Research to help reduce the incidence and number of working days lost to
musculoskeletal disorders among computer users has been published by the Health
and Safety Executive.
Scientists at the universities of Surrey and Loughborough examined the use
of different types of non-keyboard input devices (NKID), such as mouse,
trackball and touchscreen, and the problems associated with using them.
They found that, although many alternatives are available, the mouse is by
far the most commonly used device.
However, most of those polled had received no training or information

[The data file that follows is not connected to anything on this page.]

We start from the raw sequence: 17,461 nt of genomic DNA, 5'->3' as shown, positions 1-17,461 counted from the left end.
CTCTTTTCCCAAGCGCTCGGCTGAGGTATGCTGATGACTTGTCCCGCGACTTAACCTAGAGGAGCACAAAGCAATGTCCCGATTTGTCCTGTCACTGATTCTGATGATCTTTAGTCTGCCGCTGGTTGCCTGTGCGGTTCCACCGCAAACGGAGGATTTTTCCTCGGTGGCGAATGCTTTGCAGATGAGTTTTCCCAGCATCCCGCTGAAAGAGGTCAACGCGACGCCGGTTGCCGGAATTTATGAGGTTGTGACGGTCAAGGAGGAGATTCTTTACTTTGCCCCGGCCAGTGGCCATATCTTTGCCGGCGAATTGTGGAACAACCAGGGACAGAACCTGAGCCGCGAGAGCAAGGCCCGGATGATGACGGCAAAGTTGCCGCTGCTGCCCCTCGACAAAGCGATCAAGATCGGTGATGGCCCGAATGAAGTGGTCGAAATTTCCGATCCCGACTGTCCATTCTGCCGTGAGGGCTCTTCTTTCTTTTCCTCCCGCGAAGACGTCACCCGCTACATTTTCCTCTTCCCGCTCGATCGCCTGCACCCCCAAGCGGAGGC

specific to the safe use of NKIDs and a large number of users worked for
prolonged periods without a break, despite most having some discretion over
Pain or discomfort related to use of NKIDs was reported by about one in
five, with problems ranging from unsuitable design (shape and size), jittery
movements and complex controls, to insufficient desk space and lack of cleaning
Supporting the arm while using a mouse was the best way of avoiding problems
and curved (L-shaped) desks were rated as the most comfortable.
Malcolm Darvill, head of ergonomics policy at the HSE, said the HSE would
use the research to produce revised guidance next February.
"This will help employers comply with the law by giving specific
practical advice on how to work comfortably with a mouse or other NKID,"